Mayor Sanders calls state attorney general to investigate Mike Aguirre

Why did City let Sunroad off the hook?

— A beggar comes to the door and asks for food. The housewife says he can have dinner if he will whitewash the porch. Ten minutes later he is back, claiming the job is done. The housewife is incredulous. "I covered every inch with thick white paint," he boasts. "But it isn't a Porsche. It's a Mercedes-Benz."

A similarly blunderheaded whitewash attempt is going on in San Diego. The city hall gang that can't shoot straight is trying to pull off a whitewash with purple paint. Just wait until Jay Leno and David Letterman get wind of this. The Sanders administration, with the enthusiastic backing of the Union-Tribune, is trying to bring back the Sedition Act of 1798. That act made it illegal to "write, print, utter, or publish" anything critical of the president or Congress. You could go to jail for two years for casting aspersions on a public official. Understandably, people raised hell, and the act was gone in three years.

Now Sanders and his minions want to bring it back. In a letter to the editor of the U-T on June 15, City Attorney Mike Aguirre, responding to a prior attack on him by former Copley Press official Herb Klein, pointed out that when Sanders took office last year, he had noted that government had become a "corrupt impediment to progress" under his predecessors. Sanders had promised to "tell the whole truth." But now, Aguirre wrote accurately, Sanders has been engaging in an "embarrassing and corrupt course of action" by doing a multimillion-dollar favor for a campaign contributor -- Aaron Feldman, owner of Sunroad, who not only gave the mayor money but also held a big fund-raiser for him. Sanders allowed Sunroad to construct a building in defiance of federal and state flight-safety regulations. Then, noted Aguirre -- again, accurately -- Sanders borrowed an official from the San Diego County Regional Airport Authority to lobby the federal government to change flight patterns near Montgomery Field, so Sunroad could keep its illegal building.

Then the comedy really got going. Sanders, indignant that anybody would write a letter critical of him, called upon the attorney general's office to investigate Aguirre's charges. Sanders quickly penned a letter to California Attorney General Jerry Brown -- yeah, the guy who used to be called Governor Moonbeam -- and requested an investigation into the charges in the June 15 letter. "Because of the serious nature of these allegations, it is necessary that a fully independent and skilled agency [italics mine] such as the Attorney General's Office look into these charges," wrote a supposedly wounded mayor.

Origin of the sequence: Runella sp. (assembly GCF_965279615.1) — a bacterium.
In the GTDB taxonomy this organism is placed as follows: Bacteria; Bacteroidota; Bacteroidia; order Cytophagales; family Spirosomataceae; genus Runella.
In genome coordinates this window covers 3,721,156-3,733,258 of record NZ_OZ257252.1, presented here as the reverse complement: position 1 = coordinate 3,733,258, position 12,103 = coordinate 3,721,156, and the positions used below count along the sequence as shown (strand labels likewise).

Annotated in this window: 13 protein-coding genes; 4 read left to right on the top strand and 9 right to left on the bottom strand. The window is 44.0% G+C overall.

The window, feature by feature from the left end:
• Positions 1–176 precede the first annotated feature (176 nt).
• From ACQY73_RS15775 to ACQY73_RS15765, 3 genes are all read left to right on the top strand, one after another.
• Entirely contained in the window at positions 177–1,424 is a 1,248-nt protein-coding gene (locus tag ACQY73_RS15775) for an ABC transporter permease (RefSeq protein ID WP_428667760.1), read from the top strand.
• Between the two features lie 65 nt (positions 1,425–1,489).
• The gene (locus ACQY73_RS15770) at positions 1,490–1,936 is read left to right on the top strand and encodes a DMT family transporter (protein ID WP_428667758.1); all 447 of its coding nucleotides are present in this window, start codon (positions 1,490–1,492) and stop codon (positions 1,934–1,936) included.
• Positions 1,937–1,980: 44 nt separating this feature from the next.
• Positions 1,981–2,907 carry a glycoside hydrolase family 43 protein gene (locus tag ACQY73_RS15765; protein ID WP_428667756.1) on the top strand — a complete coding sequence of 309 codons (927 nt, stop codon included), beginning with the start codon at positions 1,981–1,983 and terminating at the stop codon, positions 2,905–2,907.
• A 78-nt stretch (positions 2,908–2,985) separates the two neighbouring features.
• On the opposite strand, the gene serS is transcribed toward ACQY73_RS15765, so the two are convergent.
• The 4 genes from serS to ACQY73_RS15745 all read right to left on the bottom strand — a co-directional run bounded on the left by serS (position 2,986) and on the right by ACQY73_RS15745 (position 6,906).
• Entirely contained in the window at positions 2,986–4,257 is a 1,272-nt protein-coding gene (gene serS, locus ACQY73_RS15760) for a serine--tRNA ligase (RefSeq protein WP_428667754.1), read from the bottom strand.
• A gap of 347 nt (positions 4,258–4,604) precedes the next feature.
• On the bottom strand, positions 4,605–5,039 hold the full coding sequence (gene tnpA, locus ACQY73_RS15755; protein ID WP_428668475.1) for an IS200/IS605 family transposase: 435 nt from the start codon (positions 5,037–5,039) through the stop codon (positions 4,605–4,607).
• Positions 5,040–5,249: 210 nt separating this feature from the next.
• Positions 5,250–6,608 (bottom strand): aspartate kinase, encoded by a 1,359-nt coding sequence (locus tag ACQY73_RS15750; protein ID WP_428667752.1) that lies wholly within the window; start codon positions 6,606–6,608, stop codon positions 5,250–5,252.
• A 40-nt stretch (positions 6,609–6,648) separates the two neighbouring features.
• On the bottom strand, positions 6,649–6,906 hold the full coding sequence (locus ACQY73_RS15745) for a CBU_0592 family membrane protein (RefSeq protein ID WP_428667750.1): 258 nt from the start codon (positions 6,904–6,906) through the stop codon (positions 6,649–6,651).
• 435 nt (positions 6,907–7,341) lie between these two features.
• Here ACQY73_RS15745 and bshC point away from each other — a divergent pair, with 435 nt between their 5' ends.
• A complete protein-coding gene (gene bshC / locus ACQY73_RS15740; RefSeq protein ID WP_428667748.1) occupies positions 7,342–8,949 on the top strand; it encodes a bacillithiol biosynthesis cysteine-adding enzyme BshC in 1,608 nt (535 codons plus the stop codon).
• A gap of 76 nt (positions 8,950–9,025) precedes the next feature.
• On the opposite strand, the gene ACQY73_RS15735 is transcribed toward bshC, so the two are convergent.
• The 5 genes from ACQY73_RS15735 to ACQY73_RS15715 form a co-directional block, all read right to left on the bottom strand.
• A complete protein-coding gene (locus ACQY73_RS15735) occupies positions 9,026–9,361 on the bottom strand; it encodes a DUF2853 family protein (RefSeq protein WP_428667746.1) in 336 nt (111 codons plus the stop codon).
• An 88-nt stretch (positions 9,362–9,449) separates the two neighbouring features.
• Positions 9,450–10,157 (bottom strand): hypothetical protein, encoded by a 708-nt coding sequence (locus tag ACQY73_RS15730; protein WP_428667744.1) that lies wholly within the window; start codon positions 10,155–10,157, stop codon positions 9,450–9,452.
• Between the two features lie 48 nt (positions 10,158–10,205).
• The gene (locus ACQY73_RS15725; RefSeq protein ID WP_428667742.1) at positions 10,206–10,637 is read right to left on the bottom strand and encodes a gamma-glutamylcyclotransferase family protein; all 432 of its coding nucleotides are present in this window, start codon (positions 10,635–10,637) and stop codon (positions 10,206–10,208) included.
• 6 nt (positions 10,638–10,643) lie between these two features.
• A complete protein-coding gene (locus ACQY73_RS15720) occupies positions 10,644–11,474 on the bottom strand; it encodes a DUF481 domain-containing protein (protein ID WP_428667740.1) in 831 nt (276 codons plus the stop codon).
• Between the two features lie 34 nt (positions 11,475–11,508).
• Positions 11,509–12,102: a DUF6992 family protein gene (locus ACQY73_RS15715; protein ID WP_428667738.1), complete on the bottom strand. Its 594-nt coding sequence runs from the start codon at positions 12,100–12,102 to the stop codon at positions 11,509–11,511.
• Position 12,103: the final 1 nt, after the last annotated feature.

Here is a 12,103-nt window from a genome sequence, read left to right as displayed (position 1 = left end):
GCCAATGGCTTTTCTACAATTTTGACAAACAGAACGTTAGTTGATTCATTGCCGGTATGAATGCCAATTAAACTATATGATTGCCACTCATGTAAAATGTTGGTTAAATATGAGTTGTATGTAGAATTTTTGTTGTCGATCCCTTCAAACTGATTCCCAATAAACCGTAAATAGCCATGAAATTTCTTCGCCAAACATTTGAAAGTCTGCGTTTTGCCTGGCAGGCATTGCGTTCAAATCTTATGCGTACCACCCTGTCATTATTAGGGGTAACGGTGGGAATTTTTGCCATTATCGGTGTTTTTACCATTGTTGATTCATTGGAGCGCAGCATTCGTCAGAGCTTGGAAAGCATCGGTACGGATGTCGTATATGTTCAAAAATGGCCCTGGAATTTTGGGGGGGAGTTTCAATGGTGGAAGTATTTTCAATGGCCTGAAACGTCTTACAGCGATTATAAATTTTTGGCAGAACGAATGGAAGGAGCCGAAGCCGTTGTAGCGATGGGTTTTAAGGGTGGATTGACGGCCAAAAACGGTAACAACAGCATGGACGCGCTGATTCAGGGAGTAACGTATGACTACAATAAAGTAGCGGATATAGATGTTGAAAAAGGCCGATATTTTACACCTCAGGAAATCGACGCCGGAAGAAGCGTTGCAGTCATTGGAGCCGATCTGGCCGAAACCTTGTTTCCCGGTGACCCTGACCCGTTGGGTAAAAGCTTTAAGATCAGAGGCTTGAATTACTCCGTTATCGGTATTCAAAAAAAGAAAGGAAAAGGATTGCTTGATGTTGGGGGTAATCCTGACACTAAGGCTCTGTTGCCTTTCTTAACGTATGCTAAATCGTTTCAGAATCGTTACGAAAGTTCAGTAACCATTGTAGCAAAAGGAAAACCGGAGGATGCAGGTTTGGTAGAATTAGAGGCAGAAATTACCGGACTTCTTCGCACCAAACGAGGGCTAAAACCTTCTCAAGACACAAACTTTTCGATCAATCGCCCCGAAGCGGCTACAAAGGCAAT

Remember those words: a fully independent and skilled agency.

Almost immediately, one Dane R. Gillette, chief assistant attorney general, came right back -- in time for a quickie press conference -- and stated, "In light of the serious allegations and the importance of maintaining public confidence in its elected officials, the Attorney General's office will, as you requested, investigate the charges of public corruption." (Just try getting a lightning-fast response to your request to the attorney general.) Gillette said he would turn the matter over to the attorney general's San Diego office.

Now, who is Dane R. Gillette? Well, back in March, the chief of police, William Lansdowne, refused to carry out a judge-approved search warrant of a Sunroad official. Lansdowne's refusal -- which now should be investigated thoroughly, given Sanders's admissions about Sunroad's dubious character -- was publicly supported by none other than Dane R. Gillette of the attorney general's office. Hmmm.

And the attorney general's office is going to do an independent investigation? Come now. In an editorial June 22, the day after Sanders's letter, the Union-Tribune opined rapturously that "an independent probe" by the attorney general's office "will demonstrate Aguirre's claims to be utterly baseless."

Folks, there ain't gonna be no independent probe. This whole thing was rigged quickly for Sanders, and the results of any so-called probe were transparently foreordained, San Diego style. That's why the U-T so confidently predicted that Sanders would be exonerated and Aguirre anathematized.